Aspen city officials shuffle senior level management |

Aspen city officials shuffle senior level management

Aspen’s Utilities, Engineering and Capital Asset departments will now report to a newly created Public Works director as the city reallocates responsibilities among senior-level officials.

Capital Asset Director Scott Miller said Wednesday that he accepted his new role about two weeks ago, and he expects to negotiate a new salary soon. The restructuring will relieve Assistant City Manager Randy Ready of duties overseeing three areas: streets, utilities and environmental initiatives. Miller called it a more equitable workload among him, Ready and Assistant City Manager Barry Crook.

Miller currently makes $127,712 a year, while Ready earns $140,192.

The realignment comes in the wake of a botched Utilities Department drainline project and a parking scandal that cost the city between $600,000 and $800,000 since 2010. Aspen City Councilman Adam Frisch said those two issues might have played a role.

“I can kind of read between the lines that there’s been some frustration with the Parking Department and as well as the Utility Department,” he said.

City Manager Steve Barwick was out of the office Wednesday, but Miller, who was involved in the decision, called the move a logical step, as it is a more traditional management style when compared to other Colorado municipalities.

“I think it’s a positive change, and everybody sees it that way,” Miller said.

On Wednesday, Aspen’s new $600,000 parking-meter system came online, replacing 81 meters that were susceptible to a scam where drivers used maxed-out debit cards to gain access to free parking. Another hiccup occurred recently when Utilities Manager Dave Hornbacher and Assistant City Manager Randy Ready admitted mistakes in the handling of a $750,000 emergency drainline associated with the controversial Castle Creek Energy Center.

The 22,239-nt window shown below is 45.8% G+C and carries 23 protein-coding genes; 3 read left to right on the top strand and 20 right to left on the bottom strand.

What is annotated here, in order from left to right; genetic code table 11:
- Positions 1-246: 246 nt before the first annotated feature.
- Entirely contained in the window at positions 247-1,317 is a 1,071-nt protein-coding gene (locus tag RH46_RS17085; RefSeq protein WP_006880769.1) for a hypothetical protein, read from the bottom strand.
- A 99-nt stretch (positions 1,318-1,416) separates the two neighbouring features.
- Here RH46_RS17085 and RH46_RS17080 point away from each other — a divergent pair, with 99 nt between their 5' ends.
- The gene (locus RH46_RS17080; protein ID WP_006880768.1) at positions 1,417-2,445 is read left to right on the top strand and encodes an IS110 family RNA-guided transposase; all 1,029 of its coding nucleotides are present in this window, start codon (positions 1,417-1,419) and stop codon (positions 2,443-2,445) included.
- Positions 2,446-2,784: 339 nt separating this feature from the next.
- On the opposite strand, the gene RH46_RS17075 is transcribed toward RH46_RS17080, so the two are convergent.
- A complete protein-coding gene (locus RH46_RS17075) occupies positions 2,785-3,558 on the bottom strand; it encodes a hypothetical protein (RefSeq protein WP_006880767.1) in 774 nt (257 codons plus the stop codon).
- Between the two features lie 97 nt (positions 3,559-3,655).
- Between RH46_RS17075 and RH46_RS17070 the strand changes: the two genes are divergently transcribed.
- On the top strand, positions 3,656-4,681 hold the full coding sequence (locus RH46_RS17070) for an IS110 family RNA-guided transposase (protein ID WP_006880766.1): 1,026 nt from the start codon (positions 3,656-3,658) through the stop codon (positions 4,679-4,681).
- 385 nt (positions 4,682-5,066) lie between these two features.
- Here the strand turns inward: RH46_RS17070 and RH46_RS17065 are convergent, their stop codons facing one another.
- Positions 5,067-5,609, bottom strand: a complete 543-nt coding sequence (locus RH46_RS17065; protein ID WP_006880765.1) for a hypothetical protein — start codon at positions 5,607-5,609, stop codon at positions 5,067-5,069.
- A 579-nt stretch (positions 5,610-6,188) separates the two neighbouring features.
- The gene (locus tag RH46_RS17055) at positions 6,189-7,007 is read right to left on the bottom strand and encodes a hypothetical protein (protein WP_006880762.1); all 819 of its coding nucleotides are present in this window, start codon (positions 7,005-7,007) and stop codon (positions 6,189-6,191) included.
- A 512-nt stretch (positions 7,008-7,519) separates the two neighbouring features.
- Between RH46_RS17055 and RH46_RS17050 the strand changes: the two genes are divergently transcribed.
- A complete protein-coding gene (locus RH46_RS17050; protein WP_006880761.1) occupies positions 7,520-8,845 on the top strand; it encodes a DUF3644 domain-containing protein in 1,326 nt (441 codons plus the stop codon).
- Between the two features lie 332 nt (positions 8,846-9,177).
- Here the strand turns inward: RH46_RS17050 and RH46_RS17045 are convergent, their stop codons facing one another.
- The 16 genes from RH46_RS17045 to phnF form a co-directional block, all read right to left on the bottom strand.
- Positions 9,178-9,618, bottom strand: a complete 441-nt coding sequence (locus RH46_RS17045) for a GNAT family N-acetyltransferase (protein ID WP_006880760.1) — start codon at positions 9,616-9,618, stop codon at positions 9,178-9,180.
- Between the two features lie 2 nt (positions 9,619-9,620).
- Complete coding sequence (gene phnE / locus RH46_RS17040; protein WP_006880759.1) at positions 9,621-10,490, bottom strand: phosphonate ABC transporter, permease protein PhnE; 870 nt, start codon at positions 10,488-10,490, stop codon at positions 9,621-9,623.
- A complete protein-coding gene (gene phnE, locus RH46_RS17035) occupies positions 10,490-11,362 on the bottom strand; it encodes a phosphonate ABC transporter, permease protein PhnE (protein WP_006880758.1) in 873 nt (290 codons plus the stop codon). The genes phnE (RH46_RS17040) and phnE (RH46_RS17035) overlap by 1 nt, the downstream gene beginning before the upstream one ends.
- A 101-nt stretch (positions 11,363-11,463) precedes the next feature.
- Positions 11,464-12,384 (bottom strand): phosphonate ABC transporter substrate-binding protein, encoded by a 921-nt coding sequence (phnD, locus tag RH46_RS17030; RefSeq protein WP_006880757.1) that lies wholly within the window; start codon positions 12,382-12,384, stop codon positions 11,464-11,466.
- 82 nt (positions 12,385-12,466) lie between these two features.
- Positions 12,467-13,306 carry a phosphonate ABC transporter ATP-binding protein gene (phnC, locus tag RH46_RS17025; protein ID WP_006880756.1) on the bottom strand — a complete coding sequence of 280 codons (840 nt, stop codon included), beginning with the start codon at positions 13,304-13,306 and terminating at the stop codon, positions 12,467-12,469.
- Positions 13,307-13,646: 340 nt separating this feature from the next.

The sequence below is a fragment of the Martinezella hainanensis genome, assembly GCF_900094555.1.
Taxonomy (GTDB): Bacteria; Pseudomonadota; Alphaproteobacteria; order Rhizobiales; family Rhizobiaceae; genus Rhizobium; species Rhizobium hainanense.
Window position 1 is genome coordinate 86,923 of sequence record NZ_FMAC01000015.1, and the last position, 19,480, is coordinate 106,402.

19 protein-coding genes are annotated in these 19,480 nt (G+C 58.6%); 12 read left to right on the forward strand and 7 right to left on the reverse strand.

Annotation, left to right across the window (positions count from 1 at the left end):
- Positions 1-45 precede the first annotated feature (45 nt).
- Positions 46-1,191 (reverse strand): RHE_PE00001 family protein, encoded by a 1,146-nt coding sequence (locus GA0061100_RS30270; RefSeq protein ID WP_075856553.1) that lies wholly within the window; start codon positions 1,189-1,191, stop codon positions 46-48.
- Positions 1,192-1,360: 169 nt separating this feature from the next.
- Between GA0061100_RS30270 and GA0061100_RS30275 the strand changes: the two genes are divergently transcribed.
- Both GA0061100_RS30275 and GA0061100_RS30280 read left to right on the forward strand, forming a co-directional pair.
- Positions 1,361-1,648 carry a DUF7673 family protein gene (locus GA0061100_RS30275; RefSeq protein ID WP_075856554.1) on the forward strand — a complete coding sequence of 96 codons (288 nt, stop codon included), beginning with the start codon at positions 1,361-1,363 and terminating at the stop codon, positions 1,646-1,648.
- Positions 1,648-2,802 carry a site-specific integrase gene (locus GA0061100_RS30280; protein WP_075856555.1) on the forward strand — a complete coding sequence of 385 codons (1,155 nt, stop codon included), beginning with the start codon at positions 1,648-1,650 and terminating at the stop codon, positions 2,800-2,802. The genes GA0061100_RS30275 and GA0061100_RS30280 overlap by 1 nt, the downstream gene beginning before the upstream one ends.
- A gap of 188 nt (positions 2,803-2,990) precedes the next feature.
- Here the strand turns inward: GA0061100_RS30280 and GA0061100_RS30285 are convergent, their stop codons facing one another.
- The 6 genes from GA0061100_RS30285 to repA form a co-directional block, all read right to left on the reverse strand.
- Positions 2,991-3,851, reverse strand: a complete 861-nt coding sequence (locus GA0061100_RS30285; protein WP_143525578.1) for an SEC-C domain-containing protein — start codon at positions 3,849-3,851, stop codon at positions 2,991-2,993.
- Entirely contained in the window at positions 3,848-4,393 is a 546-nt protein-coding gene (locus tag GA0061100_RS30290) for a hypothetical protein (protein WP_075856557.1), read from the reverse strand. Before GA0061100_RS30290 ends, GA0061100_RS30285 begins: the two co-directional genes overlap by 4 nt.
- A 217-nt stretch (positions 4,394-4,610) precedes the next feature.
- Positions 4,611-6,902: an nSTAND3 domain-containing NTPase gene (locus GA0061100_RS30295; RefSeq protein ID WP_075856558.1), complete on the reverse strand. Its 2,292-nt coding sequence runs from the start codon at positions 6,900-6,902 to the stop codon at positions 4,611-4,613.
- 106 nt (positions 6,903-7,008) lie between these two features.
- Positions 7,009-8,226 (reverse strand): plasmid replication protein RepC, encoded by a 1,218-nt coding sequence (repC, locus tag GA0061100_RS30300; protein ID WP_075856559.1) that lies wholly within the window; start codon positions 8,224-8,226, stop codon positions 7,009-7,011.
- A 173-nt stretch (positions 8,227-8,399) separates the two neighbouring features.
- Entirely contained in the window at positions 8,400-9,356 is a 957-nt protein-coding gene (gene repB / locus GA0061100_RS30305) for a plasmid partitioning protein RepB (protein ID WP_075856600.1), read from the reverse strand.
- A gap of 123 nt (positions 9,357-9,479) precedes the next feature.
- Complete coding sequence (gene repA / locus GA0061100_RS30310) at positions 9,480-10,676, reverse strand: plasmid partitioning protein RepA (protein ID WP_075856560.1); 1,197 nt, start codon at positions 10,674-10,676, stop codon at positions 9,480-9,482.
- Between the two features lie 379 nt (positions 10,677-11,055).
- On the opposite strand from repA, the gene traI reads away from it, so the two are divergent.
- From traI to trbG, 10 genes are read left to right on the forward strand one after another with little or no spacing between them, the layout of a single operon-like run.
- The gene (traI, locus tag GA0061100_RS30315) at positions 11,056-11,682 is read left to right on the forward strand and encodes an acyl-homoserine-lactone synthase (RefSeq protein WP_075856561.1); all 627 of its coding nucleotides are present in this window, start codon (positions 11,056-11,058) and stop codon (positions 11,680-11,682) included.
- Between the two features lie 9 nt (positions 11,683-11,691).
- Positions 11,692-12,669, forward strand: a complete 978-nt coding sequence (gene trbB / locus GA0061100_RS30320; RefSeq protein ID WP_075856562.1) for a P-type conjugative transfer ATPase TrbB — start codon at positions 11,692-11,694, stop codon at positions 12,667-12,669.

Ready will resume his regular duties outside streets, utilities and environmental initiatives, which includes oversight of the Parking Department. Hornbacher, who previously reported to Ready, will now report to Miller. Hornbacher said he is looking forward to the opportunity to working with Miller.

“They’re both exceptional individuals,” Hornbacher said of Miller and Ready.

The Utilities Department includes electric, water, utility operations, environmental health, the Canary Initiative and environmental initiatives, which Miller will oversee. He said it hasn’t been determined if the Capital Asset director role will be filled or discontinued.

“I’ll take a look at that once I analyze all the departments,” Miller said. “I want to take a month or so and get to know everyone that’s new under me and find out what the challenges are and what those efficiencies could be.”

While he wasn’t actively pursuing a new role, Miller called it the next logical step in his career.

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